Woman says drugs find money was for Holy Communion

A LISNASKEA woman has gone on trial for charges relating to the alleged possession and intention to supply cocaine, as well as possessing cash as criminal property.
The accused denies the offences, and claimed the majority of the cash seized had been saved for her child’s First Communion.
The jury of four women and eight men at Dungannon Crown Court heard there is a further allegation of attempting to dishonestly use electricity, by having a magnet on the meter.
Nicola McGovern (30) from Lisnaskea Road, was arrested after police searched her home on 7 February 2017.
While no items were found on her person, officers recovered three separate quantities of cocaine in the house, along with small plastic bags and a set a scales, which the prosecution claim are “suggestive of distribution.” Traces of cocaine were found on the toilet cistern.
The combined total of drugs was 72.8gms, with an estimated street value of between £2911 and £4267.
In addition, a collective £1855 and €165 in cash was located in a several places.
During interview, McGovern denied all allegations put to her, claiming a large amount of the seized cash had been saved for her daughter’s First Communion.
The court heard police would later receive a phone call from a male purporting to be McGovern’s partner, claiming the drugs were his, and accepting responsibility.
First to give evidence was a police officer who attended the search. She advising the court she discovered a number of items in the pocket of dressing gown, owned by McGovern, hanging on the back of the bathroom door. A rolled-up £20 note and a bank card were recovered, both of which had traces of white powder.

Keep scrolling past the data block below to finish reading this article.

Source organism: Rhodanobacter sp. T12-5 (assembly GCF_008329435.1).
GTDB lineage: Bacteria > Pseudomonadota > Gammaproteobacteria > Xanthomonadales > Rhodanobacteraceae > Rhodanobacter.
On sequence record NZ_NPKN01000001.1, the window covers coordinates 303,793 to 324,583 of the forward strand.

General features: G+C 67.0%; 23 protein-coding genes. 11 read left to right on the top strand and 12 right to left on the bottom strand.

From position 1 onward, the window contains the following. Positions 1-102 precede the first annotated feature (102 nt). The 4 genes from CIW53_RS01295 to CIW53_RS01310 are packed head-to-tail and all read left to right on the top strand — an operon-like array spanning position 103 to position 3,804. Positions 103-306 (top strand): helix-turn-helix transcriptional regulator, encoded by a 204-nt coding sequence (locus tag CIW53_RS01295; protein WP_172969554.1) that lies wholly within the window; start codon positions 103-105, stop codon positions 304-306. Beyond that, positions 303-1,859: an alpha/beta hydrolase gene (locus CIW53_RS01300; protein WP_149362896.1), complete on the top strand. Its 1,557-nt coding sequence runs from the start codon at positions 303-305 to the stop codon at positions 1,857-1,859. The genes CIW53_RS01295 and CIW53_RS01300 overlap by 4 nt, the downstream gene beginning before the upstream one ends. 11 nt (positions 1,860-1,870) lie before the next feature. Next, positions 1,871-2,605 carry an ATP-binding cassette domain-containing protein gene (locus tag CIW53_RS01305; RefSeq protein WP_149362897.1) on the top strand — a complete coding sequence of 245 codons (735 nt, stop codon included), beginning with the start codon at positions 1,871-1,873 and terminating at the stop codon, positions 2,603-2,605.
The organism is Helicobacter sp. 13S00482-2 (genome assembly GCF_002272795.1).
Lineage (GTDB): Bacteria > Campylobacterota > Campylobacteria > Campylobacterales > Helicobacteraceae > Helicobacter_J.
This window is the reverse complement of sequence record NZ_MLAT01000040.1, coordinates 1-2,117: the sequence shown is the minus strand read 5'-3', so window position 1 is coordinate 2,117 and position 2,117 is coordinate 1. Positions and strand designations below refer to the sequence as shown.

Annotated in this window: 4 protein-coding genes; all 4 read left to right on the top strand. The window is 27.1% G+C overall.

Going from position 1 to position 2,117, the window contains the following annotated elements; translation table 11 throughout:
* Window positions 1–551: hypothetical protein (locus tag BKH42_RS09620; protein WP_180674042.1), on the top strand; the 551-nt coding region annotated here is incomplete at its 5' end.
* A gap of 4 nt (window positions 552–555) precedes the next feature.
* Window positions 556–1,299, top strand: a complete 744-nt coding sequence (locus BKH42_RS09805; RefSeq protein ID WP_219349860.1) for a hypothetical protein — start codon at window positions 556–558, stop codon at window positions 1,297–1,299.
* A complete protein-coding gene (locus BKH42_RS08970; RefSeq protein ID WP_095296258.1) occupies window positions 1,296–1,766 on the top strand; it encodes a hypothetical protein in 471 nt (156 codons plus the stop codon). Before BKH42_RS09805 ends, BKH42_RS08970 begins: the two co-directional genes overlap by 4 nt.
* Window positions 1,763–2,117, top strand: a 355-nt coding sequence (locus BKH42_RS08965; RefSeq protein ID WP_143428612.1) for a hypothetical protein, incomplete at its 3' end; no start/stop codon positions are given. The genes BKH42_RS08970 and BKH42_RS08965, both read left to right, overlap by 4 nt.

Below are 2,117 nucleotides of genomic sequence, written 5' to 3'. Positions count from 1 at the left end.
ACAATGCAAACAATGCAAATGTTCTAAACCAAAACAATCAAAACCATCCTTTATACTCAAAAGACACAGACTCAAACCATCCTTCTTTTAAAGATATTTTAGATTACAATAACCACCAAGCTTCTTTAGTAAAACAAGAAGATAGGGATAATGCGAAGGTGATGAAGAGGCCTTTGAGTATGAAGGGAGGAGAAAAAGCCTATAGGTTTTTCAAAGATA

A small plastic bag containing white powder and wrapped in tissue paper was also seized, as were mobile phones and a SIM card.
The officer then discovered a set of scales, also with white powder traces, in a kitchen cupboard.
Under cross-examination the officer confirmed McGovern told her £1400 cash had been saved up for her child’s First Communion, and the scales were used to measure out a herbal supplement.
A second officer confirmed another set of scales was found in the same bedroom, along with one of the cocaine packages. The drugs were wrapped up in a pyjama top, in a drawer.
In response to a defence question, he said the drugs were seized but the pyjamas were not, as he saw “no reason to do so”.
Another officer conducted a search of a jeep parked at McGovern’s home and recovered £310 cash from a handbag located in the rear, as well as £120 in the central arm-rest.
On joining the other officers searching the house, he discovered a further quantity of cash in a handbag, hanging on a wardrobe door.
This concluded evidence for the first day and McGovern was remanded on continuing bail.
The trial is expected to last into early next week.

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